Apr 12 2010

Are Catholic colleges and universities doing more harm than good?

The question was raised by Dr. Mark Gray & Melissa Cidade, MA of Center for Applied Research in the Apostolate (CARA) at Georgetown University in a presentation to the Institute for Policy Research and Catholic Studies [IPR] at The Catholic University of America. According to the data, no evidence exists that harm to a student’s Catholic faith or education is done. Although the study that reported this was not as far ranging as would be desired, the questions it generated were conscious-conscience-raising challenges today’s Catholic youth need to address. They ranged from attitudes on abortion, affirmative action/Call to Action, same sex marriages, improving the human condition, to attitudes on military spending, capital punishment, praying, reading sacred texts, attending religious services, and spirituality.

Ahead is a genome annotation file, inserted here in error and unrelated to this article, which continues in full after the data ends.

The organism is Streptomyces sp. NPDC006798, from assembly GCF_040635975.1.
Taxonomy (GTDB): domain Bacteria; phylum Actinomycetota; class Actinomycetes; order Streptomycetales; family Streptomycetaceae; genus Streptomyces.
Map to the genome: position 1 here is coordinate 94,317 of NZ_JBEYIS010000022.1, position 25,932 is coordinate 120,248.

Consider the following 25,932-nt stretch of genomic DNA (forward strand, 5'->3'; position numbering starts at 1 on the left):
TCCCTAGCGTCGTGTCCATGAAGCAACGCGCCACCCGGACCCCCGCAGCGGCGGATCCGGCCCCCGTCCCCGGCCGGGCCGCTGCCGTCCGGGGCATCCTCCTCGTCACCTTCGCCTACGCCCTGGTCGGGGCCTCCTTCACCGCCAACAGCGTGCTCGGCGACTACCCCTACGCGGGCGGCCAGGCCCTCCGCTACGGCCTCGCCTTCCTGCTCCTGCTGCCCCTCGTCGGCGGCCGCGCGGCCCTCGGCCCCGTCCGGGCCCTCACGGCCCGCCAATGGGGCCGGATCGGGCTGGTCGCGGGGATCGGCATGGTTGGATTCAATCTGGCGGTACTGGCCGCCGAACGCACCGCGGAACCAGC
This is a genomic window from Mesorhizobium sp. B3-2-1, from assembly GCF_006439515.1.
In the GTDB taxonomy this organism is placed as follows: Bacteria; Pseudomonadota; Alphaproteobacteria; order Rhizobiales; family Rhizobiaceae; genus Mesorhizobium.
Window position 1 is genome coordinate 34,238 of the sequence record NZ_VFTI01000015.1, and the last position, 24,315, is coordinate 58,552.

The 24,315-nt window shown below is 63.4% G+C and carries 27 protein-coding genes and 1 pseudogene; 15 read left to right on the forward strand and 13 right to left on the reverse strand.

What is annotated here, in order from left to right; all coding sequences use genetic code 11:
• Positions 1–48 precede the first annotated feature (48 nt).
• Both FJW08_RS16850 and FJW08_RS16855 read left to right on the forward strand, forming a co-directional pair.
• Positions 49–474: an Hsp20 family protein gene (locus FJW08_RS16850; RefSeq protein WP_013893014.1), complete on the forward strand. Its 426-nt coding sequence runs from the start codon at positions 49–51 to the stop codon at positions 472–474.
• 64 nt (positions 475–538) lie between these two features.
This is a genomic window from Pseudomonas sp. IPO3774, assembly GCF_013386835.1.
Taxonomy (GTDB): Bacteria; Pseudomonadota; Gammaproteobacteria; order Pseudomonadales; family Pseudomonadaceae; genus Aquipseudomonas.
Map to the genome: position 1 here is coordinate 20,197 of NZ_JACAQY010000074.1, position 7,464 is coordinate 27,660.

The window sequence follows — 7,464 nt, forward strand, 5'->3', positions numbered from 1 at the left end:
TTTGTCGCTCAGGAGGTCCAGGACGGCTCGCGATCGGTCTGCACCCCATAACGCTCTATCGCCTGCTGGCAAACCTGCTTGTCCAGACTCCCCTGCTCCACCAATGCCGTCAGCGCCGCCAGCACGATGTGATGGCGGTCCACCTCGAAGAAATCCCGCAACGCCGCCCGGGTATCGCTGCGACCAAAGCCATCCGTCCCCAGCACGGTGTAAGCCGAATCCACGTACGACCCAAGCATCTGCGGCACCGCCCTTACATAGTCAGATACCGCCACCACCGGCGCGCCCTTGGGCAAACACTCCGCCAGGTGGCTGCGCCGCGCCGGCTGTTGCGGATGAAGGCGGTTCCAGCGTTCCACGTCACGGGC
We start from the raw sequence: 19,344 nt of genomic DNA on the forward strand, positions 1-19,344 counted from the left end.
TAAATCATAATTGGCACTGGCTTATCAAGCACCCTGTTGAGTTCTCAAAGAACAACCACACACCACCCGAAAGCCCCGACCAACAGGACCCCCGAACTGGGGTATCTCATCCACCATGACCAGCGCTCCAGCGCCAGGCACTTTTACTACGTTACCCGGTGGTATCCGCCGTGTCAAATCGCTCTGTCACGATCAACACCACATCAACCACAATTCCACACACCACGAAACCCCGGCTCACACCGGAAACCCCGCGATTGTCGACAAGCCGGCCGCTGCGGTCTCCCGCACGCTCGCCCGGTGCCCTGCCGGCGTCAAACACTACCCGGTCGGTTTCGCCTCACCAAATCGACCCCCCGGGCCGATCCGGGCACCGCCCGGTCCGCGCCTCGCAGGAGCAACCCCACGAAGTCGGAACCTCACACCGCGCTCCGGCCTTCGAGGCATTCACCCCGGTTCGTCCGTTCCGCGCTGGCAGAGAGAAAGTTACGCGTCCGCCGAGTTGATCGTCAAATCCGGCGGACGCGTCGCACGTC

1 comments - Posted by Eugene F. Hemrick at 10:09 AM - Categories: Social Justice | Religion & Culture & Society

Oct 23 2009

The debate over health care reform

The debate over health care reform, though at times uninformed and uncivilized, has again focused attention on the longstanding issue of government’s proper role in a (predominantly) market economy.  It is not my intent to address this issue per se except to admit without apology that I am a firm believer in and strong proponent of private markets.  (...) When the issue is narrowed to the proper role of government in the provision of health care, however, serious complications arise that the market, without broader government involvement, cannot resolve...


4 comments - Posted by Ernest Zampelli at 4:04 PM - Categories: Economy | Social Justice | Government & Civil Society